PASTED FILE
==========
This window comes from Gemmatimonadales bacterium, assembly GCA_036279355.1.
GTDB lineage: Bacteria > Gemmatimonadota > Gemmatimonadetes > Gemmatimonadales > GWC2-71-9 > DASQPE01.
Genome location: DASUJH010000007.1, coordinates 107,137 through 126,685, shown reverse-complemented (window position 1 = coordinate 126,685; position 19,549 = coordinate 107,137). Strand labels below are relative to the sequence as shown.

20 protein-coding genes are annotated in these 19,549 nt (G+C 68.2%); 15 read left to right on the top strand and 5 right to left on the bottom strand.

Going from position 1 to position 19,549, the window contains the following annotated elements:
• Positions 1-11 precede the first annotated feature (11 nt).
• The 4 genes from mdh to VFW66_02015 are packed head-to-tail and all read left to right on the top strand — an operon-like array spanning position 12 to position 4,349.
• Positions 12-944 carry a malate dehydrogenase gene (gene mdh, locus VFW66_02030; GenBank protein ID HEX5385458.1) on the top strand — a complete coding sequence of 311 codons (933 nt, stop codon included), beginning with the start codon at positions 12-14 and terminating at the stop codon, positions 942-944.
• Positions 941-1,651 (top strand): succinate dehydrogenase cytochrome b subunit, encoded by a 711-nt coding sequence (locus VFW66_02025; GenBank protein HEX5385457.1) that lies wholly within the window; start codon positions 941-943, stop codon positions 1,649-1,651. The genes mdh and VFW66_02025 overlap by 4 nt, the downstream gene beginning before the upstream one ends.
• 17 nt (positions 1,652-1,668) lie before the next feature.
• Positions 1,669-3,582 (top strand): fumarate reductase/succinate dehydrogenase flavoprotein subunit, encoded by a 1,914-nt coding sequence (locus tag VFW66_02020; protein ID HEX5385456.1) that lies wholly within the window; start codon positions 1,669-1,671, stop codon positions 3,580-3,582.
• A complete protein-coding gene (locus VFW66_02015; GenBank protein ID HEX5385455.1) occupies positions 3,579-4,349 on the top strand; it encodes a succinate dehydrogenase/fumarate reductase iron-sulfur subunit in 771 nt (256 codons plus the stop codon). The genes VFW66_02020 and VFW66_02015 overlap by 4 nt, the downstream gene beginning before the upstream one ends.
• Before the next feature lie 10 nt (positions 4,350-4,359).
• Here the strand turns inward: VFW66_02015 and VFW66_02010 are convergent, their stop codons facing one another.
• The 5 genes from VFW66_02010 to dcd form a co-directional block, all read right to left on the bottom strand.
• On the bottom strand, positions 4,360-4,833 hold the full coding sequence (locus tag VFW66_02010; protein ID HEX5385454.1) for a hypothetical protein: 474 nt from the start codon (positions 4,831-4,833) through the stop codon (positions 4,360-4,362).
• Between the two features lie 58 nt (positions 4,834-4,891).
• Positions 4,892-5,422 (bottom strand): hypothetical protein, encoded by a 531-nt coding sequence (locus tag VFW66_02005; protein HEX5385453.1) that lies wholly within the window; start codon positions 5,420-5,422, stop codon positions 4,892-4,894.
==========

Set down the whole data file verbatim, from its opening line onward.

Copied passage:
This window comes from Gemmatimonadales bacterium, assembly GCA_036279355.1.
GTDB lineage: Bacteria > Gemmatimonadota > Gemmatimonadetes > Gemmatimonadales > GWC2-71-9 > DASQPE01.
Genome location: DASUJH010000007.1, coordinates 107,137 through 126,685, shown reverse-complemented (window position 1 = coordinate 126,685; position 19,549 = coordinate 107,137). Strand labels below are relative to the sequence as shown.

20 protein-coding genes are annotated in these 19,549 nt (G+C 68.2%); 15 read left to right on the top strand and 5 right to left on the bottom strand.

Going from position 1 to position 19,549, the window contains the following annotated elements:
• Positions 1-11 precede the first annotated feature (11 nt).
• The 4 genes from mdh to VFW66_02015 are packed head-to-tail and all read left to right on the top strand — an operon-like array spanning position 12 to position 4,349.
• Positions 12-944 carry a malate dehydrogenase gene (gene mdh, locus VFW66_02030; GenBank protein ID HEX5385458.1) on the top strand — a complete coding sequence of 311 codons (933 nt, stop codon included), beginning with the start codon at positions 12-14 and terminating at the stop codon, positions 942-944.
• Positions 941-1,651 (top strand): succinate dehydrogenase cytochrome b subunit, encoded by a 711-nt coding sequence (locus VFW66_02025; GenBank protein HEX5385457.1) that lies wholly within the window; start codon positions 941-943, stop codon positions 1,649-1,651. The genes mdh and VFW66_02025 overlap by 4 nt, the downstream gene beginning before the upstream one ends.
• 17 nt (positions 1,652-1,668) lie before the next feature.
• Positions 1,669-3,582 (top strand): fumarate reductase/succinate dehydrogenase flavoprotein subunit, encoded by a 1,914-nt coding sequence (locus tag VFW66_02020; protein ID HEX5385456.1) that lies wholly within the window; start codon positions 1,669-1,671, stop codon positions 3,580-3,582.
• A complete protein-coding gene (locus VFW66_02015; GenBank protein ID HEX5385455.1) occupies positions 3,579-4,349 on the top strand; it encodes a succinate dehydrogenase/fumarate reductase iron-sulfur subunit in 771 nt (256 codons plus the stop codon). The genes VFW66_02020 and VFW66_02015 overlap by 4 nt, the downstream gene beginning before the upstream one ends.
• Before the next feature lie 10 nt (positions 4,350-4,359).
• Here the strand turns inward: VFW66_02015 and VFW66_02010 are convergent, their stop codons facing one another.
• The 5 genes from VFW66_02010 to dcd form a co-directional block, all read right to left on the bottom strand.
• On the bottom strand, positions 4,360-4,833 hold the full coding sequence (locus tag VFW66_02010; protein ID HEX5385454.1) for a hypothetical protein: 474 nt from the start codon (positions 4,831-4,833) through the stop codon (positions 4,360-4,362).
• Between the two features lie 58 nt (positions 4,834-4,891).
• Positions 4,892-5,422 (bottom strand): hypothetical protein, encoded by a 531-nt coding sequence (locus tag VFW66_02005; protein HEX5385453.1) that lies wholly within the window; start codon positions 5,420-5,422, stop codon positions 4,892-4,894.